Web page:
Category: Hardware


People know how I feel about smart speakers and smart homes. I also feel the same way about smart TV’s. I always recommend people DO NOT connect their TV to the internet. The saying goes “jack-of-all-trades, master of none”. A smart TV cannot be as good as a standalone device, such as Roku or Fire Stick. (While not a smart TV, I actually paid extra for a dumb blu-ray player from Oppo that didn’t have any apps. Unfortunately, Oppo no longer makes blu-ray players.)

Well, here is one more reason to hate smart TV’s: They have the ability to analyze what you are watching and can sell that information to advertisers. This is true whether you are watching by an antenna, cable, or even a blu-ray movie. And TV makers are now starting to take advantage of this technology. For instance, Vizio now inserts ads into your TV while you are watching the show.

You can stop Vizio and every other TV maker from knowing what you are watching by simply never connecting the TV to the internet! A simple fix to stop this greedy nonsense forever.

If ever you have a laptop that will not come on, do not assume the motherboard is bad. It may be something connected to the motherboard that is bad. I have had many HP laptops with this problem. But it is possible that it affects other models too.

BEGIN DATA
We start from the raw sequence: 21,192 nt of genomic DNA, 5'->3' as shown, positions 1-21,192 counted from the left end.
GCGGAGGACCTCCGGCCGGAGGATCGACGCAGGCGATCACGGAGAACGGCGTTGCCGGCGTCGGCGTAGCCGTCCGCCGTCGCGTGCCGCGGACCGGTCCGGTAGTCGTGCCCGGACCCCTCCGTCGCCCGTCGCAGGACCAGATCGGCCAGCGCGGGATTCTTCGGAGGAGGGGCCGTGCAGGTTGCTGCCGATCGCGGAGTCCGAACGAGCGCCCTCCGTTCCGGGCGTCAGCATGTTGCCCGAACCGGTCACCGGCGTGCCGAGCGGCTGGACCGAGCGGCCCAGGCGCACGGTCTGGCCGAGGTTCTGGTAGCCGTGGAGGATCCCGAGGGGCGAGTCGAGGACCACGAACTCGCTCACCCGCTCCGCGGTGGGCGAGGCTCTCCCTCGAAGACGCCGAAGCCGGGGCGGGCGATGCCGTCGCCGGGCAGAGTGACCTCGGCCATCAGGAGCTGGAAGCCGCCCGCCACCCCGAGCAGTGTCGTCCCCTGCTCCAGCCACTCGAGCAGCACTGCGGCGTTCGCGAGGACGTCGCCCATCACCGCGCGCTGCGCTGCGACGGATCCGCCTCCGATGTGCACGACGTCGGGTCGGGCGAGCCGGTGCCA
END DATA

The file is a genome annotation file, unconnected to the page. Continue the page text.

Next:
This problem happened after I just replaced the broken screen, which at my cost was $180. (It is a beautiful screen.) A few weeks later, this HP laptop no longer powered on. The LED light by the power connector – which is integrated into the power connector – never came on. Since this light only comes on when the motherboard works, I naturally assumed the laptop motherboard was defective. The person was using a cheap generic Chinese power adapter and I thought it could have damaged the motherboard.

But, I was wrong. Here is how I eventually figured this out.

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Laptop System Fan Failure

I had a HP laptop that was giving a system fan failure message on boot. The service code from HP was 90B, but related codes on HP’s website show it might also be a 900, 909, 90A, and 90F code. The CPU fan would spin up and down constantly and the CPU speed was capped at a very low speed. This made the laptop very slow.

I fixed this by disconnecting the fan and hard drive, turning on the notebook computer, then turning it off, and re-connecting the fan and hard drive. After doing that, everything worked just fine. This simple fix might work for other laptop computers.

There are some others things I recommend doing while you are doing all this.

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There is a new type of technology out there that allows hard drive manufacturers to increase the capacity of hard drives.  It is called shingled magnetic recording.  These hard drives should be avoided at all costs, at least for several years. Before buying a hard drive, look up the model number on the manufacturer’s website. Make sure the specs do not mention shingled magnetic recording or SMR. These types of hard drives are now being found in capacities as low as 2 TB.